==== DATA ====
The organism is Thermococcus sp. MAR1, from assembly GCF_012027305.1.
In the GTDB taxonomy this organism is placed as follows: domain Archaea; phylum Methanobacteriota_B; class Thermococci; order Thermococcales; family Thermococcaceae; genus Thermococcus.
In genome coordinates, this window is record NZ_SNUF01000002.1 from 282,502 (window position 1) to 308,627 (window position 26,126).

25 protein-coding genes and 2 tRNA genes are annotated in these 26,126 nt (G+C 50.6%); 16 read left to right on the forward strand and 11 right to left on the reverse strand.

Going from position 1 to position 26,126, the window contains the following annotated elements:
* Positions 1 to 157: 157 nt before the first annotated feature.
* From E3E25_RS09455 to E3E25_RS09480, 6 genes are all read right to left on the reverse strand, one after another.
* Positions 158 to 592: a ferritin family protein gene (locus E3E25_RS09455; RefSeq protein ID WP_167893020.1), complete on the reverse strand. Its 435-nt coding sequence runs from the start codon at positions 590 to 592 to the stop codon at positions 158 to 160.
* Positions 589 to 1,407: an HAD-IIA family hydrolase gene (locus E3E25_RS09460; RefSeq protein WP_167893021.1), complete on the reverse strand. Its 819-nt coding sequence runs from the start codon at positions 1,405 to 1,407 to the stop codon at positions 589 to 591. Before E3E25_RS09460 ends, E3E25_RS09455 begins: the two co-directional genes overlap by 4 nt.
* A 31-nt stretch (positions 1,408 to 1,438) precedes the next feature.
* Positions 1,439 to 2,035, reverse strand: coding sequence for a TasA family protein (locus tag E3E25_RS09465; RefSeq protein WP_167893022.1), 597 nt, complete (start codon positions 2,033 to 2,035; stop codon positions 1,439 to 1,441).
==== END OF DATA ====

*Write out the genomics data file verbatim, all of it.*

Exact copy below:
The organism is Thermococcus sp. MAR1, from assembly GCF_012027305.1.
In the GTDB taxonomy this organism is placed as follows: domain Archaea; phylum Methanobacteriota_B; class Thermococci; order Thermococcales; family Thermococcaceae; genus Thermococcus.
In genome coordinates, this window is record NZ_SNUF01000002.1 from 282,502 (window position 1) to 308,627 (window position 26,126).

25 protein-coding genes and 2 tRNA genes are annotated in these 26,126 nt (G+C 50.6%); 16 read left to right on the forward strand and 11 right to left on the reverse strand.

Going from position 1 to position 26,126, the window contains the following annotated elements:
* Positions 1 to 157: 157 nt before the first annotated feature.
* From E3E25_RS09455 to E3E25_RS09480, 6 genes are all read right to left on the reverse strand, one after another.
* Positions 158 to 592: a ferritin family protein gene (locus E3E25_RS09455; RefSeq protein ID WP_167893020.1), complete on the reverse strand. Its 435-nt coding sequence runs from the start codon at positions 590 to 592 to the stop codon at positions 158 to 160.
* Positions 589 to 1,407: an HAD-IIA family hydrolase gene (locus E3E25_RS09460; RefSeq protein WP_167893021.1), complete on the reverse strand. Its 819-nt coding sequence runs from the start codon at positions 1,405 to 1,407 to the stop codon at positions 589 to 591. Before E3E25_RS09460 ends, E3E25_RS09455 begins: the two co-directional genes overlap by 4 nt.
* A 31-nt stretch (positions 1,408 to 1,438) precedes the next feature.
* Positions 1,439 to 2,035, reverse strand: coding sequence for a TasA family protein (locus tag E3E25_RS09465; RefSeq protein WP_167893022.1), 597 nt, complete (start codon positions 2,033 to 2,035; stop codon positions 1,439 to 1,441).